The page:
As young adults seek to develop independence, they often find that housing costs pose a barrier to forming new households, obtaining an education, relocating to find employment, or satisfying other needs. The prevalence of severe housing cost burdens has increased rapidly during the past 10 years, especially for renters with very low incomes.19 Many young adults cope with housing cost burdens by living in physically inadequate units, or by "doubling up" with roommates or moving back with parents.20 Physically inadequate housing and crowding resulting from such living arrangements can cause health problems.21, 22
* Estimate is zero percent.
NOTE: Very low-income households are those with incomes not exceeding 50 percent of area median income, adjusted for family size. Inadequate housing refers to moderate or severe physical problems with the housing unit. Crowded housing refers to households with more than one person per room. Moderate cost burdens are total housing costs that exceed 30 percent of income, and severe cost burdens exceed 50 percent of income.
SOURCE: U.S. Department of Housing and Urban Development, Office of Policy Development and Research, American Housing Survey.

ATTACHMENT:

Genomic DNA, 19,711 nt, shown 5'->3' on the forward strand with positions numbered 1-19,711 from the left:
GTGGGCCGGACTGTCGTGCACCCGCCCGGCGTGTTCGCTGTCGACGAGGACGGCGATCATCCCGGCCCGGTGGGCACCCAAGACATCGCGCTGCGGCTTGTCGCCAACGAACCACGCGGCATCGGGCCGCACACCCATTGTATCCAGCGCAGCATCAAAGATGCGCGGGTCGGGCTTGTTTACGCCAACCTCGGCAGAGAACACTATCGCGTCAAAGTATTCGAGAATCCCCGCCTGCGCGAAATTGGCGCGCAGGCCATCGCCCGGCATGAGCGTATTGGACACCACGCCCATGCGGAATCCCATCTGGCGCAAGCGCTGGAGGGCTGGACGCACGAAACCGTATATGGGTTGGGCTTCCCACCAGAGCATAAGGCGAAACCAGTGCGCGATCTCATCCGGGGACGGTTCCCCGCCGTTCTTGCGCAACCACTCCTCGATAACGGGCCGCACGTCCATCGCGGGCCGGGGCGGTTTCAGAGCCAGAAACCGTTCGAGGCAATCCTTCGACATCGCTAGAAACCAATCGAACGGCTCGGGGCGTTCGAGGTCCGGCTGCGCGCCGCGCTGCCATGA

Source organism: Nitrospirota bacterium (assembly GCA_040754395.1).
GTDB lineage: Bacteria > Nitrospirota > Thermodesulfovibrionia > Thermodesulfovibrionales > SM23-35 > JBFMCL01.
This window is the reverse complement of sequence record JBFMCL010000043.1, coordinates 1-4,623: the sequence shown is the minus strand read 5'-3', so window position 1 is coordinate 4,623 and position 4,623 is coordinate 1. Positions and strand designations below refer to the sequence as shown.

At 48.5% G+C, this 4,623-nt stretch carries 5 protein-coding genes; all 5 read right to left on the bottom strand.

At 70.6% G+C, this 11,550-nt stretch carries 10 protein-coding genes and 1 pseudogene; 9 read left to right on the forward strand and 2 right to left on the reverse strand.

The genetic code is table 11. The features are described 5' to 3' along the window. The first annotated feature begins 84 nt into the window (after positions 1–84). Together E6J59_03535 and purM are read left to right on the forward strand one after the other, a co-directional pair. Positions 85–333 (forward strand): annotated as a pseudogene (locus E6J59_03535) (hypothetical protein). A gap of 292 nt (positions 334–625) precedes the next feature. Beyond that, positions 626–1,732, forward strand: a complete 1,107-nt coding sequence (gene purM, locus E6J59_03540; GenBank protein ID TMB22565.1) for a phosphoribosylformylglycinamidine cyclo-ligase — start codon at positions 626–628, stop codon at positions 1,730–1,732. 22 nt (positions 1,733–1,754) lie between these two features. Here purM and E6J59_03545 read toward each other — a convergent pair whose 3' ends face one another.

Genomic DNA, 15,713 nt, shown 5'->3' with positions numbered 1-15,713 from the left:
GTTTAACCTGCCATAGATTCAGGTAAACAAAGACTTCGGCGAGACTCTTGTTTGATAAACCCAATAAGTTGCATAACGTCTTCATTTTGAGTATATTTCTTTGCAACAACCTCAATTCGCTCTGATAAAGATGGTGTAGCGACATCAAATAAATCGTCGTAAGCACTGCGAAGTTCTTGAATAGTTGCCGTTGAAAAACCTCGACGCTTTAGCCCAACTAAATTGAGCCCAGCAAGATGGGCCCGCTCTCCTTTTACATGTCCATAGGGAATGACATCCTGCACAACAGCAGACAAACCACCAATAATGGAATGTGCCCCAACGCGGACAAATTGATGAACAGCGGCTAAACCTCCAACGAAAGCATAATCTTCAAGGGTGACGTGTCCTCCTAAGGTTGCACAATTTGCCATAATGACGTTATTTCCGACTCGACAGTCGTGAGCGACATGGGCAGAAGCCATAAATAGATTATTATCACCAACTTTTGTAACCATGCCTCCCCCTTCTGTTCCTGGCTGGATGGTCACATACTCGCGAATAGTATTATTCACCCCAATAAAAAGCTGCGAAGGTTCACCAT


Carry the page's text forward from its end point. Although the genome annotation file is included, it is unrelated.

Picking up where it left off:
19 U.S. Department of Housing and Urban Development. (2013). Worst case housing needs 2011: Report to Congress. Washington, DC: Office of Policy Development and Research. Retrieved from http://www.huduser.org/publications/pdf/HUD-506_WorstCase2011.pdf.
20 U.S. Department of Housing and Urban Development. (2013). Analysis of trends in household composition using American Housing Survey data. Washington, DC: Office of Policy Development and Research. Retrieved from http://www.huduser.org/publications/ahsrep/AHS_household_comp.html.
21 Marsh, A., Gordon, D., Heslop, P., and Pantazis, C. (2000). Housing deprivation and health: A longitudinal analysis. Housing Studies 15(3), 411–428.
22 Pevalin, D., Taylor, M., and Todd, J. (2008). The dynamics of unhealthy housing in the UK: A panel data analysis. Housing Studies 23(5), 679–695.